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Ainsworth targets May 1 for return of most businesses

Alabama is not out of the woods when it comes to the coronavirus pandemic by any means, but things are definitely trending in the right direction.

Ridiculous projections of millions sick and 25,000 dead in the state were never going to happen and now those pushing that narrative are begging for $10 on the Internet or clamoring for government intervention into journalism.

One of the models used by the White House for recommendations and projections has lowered its death projection significantly in the last two weeks.

April 1: 7,300+
April 2: 5,500+
April 5: 923
April 8: 634
April 10: 431
April 13: 351

One life lost is one too many, but we are not New York, Michigan or Lousiana, and we are going to get through this soon.

While those states may not be ready to open up, Alabama could.

Lieutenant Governor Will Ainsworth (R-AL) appeared on WVNN Tuesday morning and made it pretty clear that May 1 is a potential target for a resumption of economic activity.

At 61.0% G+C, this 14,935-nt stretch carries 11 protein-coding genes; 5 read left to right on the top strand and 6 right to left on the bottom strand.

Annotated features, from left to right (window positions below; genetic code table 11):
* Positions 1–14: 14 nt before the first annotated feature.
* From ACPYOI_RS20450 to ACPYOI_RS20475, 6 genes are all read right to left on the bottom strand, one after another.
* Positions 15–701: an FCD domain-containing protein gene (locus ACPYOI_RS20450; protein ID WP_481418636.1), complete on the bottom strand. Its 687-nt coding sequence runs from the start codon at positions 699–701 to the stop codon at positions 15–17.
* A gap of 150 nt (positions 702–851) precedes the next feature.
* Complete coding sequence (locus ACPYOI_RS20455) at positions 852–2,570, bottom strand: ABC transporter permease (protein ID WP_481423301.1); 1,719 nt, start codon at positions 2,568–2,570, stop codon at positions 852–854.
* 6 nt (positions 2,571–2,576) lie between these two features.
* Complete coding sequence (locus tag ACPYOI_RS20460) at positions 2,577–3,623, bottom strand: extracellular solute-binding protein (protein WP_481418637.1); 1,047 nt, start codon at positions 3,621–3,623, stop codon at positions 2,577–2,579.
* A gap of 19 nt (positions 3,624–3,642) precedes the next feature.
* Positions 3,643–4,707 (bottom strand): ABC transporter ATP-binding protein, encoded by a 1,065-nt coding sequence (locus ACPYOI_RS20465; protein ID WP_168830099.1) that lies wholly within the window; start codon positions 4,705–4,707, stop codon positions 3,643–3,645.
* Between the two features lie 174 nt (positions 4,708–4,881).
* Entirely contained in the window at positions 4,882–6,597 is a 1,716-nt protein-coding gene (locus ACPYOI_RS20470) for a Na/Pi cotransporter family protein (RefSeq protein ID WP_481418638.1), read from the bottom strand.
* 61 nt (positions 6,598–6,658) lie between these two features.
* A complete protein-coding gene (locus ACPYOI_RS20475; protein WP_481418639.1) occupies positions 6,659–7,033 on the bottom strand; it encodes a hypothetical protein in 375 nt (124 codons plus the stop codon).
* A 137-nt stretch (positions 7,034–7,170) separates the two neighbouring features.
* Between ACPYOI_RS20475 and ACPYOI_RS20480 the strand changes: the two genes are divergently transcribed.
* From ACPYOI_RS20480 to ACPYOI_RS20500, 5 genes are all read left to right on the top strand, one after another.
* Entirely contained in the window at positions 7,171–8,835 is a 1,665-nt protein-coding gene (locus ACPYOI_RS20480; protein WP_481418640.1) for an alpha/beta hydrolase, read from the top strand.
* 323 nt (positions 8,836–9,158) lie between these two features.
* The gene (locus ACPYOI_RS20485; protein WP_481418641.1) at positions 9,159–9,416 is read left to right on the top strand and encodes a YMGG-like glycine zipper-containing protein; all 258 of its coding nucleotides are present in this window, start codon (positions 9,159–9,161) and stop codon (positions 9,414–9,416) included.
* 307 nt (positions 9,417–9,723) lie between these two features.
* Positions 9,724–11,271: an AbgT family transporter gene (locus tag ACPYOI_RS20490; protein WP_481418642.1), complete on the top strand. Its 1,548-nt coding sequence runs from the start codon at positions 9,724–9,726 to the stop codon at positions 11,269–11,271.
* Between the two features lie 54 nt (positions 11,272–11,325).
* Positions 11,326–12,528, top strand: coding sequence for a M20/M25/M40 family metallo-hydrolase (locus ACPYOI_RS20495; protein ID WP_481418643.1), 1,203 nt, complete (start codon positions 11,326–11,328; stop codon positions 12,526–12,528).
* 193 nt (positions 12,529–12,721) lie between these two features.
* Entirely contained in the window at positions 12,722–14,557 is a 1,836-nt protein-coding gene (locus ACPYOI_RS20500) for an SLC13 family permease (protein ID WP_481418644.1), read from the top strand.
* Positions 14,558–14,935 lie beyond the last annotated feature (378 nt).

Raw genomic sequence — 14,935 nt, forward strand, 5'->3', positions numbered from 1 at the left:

Ainsworth talked about a plan that will be presented to Governor Kay Ivey on Friday that would allow “every business that’s been impacted by the order that’s not open” to reopen on May 1.

Businesses will bear some of the responsibility for limiting the return of this virus, and Ainsworth noted that business owners are willing to take on that responsibility and have told him that they are aware of how they can reopen safely.

Ainsworth knows these businesses want to be open, but they have to be safe to keep from spreading the virus. He said he believes “if you’re aware and if you do things like spread people out, there’s certainly a way that these businesses can reopen and not put the public health in danger.”

Everyone involved — public officials, business owners and the public — must be vigilant and smart.

My takeaway:

A massive resurgence of the virus means the economy will be hammered with another shutdown that will set the recovery back even further.

No one wants that, especially Alabama’s businesses.

This all has to be done smartly and fairly.

Let businesses open if they want to, but they need to be responsible to prevent the spread of the coronavirus in an open society.


Dale Jackson is a contributing writer to Yellowhammer News and hosts a talk show from 7-11 am weekdays on WVNN.

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